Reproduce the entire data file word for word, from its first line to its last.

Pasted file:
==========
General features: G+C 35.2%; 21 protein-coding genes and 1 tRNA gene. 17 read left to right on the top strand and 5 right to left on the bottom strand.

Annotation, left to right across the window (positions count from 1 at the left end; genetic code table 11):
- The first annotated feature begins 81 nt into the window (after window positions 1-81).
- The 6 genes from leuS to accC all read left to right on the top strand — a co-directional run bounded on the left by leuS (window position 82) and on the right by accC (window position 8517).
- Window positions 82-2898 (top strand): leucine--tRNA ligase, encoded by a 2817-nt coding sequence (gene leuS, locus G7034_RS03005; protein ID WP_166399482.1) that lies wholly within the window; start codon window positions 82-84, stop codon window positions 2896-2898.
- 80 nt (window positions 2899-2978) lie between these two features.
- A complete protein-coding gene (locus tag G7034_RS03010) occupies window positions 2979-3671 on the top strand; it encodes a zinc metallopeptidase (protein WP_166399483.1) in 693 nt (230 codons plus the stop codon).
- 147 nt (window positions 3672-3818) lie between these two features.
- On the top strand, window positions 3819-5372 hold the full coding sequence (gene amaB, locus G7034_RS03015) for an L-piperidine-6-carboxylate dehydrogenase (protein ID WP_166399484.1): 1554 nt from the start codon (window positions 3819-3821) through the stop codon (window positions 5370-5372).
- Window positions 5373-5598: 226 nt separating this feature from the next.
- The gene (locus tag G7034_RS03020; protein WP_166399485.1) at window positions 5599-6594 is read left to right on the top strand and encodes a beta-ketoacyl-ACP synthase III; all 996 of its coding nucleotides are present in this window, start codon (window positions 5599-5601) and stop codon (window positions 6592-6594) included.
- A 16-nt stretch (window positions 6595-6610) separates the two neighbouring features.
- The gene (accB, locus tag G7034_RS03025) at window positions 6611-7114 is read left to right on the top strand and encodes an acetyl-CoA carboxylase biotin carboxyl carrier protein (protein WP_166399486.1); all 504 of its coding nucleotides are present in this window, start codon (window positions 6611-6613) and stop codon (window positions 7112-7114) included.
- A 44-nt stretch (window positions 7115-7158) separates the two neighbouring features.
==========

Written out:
General features: G+C 35.2%; 21 protein-coding genes and 1 tRNA gene. 17 read left to right on the top strand and 5 right to left on the bottom strand.

Annotation, left to right across the window (positions count from 1 at the left end; genetic code table 11):
- The first annotated feature begins 81 nt into the window (after window positions 1-81).
- The 6 genes from leuS to accC all read left to right on the top strand — a co-directional run bounded on the left by leuS (window position 82) and on the right by accC (window position 8517).
- Window positions 82-2898 (top strand): leucine--tRNA ligase, encoded by a 2817-nt coding sequence (gene leuS, locus G7034_RS03005; protein ID WP_166399482.1) that lies wholly within the window; start codon window positions 82-84, stop codon window positions 2896-2898.
- 80 nt (window positions 2899-2978) lie between these two features.
- A complete protein-coding gene (locus tag G7034_RS03010) occupies window positions 2979-3671 on the top strand; it encodes a zinc metallopeptidase (protein WP_166399483.1) in 693 nt (230 codons plus the stop codon).
- 147 nt (window positions 3672-3818) lie between these two features.
- On the top strand, window positions 3819-5372 hold the full coding sequence (gene amaB, locus G7034_RS03015) for an L-piperidine-6-carboxylate dehydrogenase (protein ID WP_166399484.1): 1554 nt from the start codon (window positions 3819-3821) through the stop codon (window positions 5370-5372).
- Window positions 5373-5598: 226 nt separating this feature from the next.
- The gene (locus tag G7034_RS03020; protein WP_166399485.1) at window positions 5599-6594 is read left to right on the top strand and encodes a beta-ketoacyl-ACP synthase III; all 996 of its coding nucleotides are present in this window, start codon (window positions 5599-5601) and stop codon (window positions 6592-6594) included.
- A 16-nt stretch (window positions 6595-6610) separates the two neighbouring features.
- The gene (accB, locus tag G7034_RS03025) at window positions 6611-7114 is read left to right on the top strand and encodes an acetyl-CoA carboxylase biotin carboxyl carrier protein (protein WP_166399486.1); all 504 of its coding nucleotides are present in this window, start codon (window positions 6611-6613) and stop codon (window positions 7112-7114) included.
- A 44-nt stretch (window positions 7115-7158) separates the two neighbouring features.